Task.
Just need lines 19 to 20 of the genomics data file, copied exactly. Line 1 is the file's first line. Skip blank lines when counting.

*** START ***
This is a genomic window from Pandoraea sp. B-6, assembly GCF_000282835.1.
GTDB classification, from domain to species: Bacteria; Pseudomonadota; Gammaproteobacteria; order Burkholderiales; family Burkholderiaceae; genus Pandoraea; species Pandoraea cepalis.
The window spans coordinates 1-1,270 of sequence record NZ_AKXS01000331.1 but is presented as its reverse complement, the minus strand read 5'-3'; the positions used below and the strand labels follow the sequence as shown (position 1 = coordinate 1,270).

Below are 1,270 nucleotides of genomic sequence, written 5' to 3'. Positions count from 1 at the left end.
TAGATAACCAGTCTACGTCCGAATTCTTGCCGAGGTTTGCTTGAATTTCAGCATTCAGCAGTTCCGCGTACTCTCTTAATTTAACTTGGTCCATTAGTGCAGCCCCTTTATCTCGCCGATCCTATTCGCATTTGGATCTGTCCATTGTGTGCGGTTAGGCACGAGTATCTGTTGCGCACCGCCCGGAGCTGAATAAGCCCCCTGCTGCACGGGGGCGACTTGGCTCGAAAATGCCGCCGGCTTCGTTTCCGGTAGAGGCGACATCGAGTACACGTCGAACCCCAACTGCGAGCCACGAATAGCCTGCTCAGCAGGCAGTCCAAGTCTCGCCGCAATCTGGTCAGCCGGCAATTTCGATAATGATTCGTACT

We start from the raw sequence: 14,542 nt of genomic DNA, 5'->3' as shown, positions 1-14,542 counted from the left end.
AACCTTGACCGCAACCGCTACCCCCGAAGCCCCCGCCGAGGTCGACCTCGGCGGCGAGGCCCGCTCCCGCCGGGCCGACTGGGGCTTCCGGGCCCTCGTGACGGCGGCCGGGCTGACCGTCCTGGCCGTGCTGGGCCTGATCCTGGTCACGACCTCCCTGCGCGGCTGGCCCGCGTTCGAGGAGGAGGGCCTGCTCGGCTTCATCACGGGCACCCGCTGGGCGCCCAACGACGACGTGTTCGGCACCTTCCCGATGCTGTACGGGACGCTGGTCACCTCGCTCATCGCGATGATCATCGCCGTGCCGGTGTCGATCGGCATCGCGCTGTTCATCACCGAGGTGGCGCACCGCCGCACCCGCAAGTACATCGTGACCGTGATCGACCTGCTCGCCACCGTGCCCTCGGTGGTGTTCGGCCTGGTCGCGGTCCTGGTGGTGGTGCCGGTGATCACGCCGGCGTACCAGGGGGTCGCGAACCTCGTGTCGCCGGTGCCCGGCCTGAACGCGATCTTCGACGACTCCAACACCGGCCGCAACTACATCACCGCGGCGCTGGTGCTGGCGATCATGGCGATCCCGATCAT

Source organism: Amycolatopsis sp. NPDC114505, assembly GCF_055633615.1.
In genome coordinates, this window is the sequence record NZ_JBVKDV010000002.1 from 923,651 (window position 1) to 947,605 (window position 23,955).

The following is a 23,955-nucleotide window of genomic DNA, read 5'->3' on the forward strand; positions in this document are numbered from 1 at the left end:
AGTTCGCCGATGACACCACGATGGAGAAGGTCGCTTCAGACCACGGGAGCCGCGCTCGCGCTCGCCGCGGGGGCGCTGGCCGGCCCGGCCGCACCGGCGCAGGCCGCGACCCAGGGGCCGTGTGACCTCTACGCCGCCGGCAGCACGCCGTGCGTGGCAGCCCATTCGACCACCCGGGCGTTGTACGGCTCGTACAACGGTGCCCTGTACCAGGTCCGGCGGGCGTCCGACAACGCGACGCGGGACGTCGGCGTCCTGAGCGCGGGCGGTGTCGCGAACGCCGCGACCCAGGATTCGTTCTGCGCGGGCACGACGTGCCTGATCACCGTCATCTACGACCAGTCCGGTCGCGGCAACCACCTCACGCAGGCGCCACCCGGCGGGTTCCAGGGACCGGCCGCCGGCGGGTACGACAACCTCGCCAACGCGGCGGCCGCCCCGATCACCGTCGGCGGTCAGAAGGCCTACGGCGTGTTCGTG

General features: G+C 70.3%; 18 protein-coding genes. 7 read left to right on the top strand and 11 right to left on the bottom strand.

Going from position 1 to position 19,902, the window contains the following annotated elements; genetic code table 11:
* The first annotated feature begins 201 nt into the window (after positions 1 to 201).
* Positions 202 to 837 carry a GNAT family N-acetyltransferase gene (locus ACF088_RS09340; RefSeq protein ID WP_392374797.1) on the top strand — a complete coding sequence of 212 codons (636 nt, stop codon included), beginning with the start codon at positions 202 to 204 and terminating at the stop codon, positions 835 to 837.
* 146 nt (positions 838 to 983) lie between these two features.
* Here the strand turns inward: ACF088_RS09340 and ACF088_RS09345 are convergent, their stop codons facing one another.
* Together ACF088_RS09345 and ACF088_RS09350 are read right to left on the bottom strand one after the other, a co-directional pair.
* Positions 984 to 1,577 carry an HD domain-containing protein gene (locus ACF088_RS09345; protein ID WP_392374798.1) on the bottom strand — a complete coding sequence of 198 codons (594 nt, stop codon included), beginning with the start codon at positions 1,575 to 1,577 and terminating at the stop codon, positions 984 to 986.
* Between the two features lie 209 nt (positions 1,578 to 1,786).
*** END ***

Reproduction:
* Positions 984 to 1,577 carry an HD domain-containing protein gene (locus ACF088_RS09345; protein ID WP_392374798.1) on the bottom strand — a complete coding sequence of 198 codons (594 nt, stop codon included), beginning with the start codon at positions 1,575 to 1,577 and terminating at the stop codon, positions 984 to 986.
* Between the two features lie 209 nt (positions 1,578 to 1,786).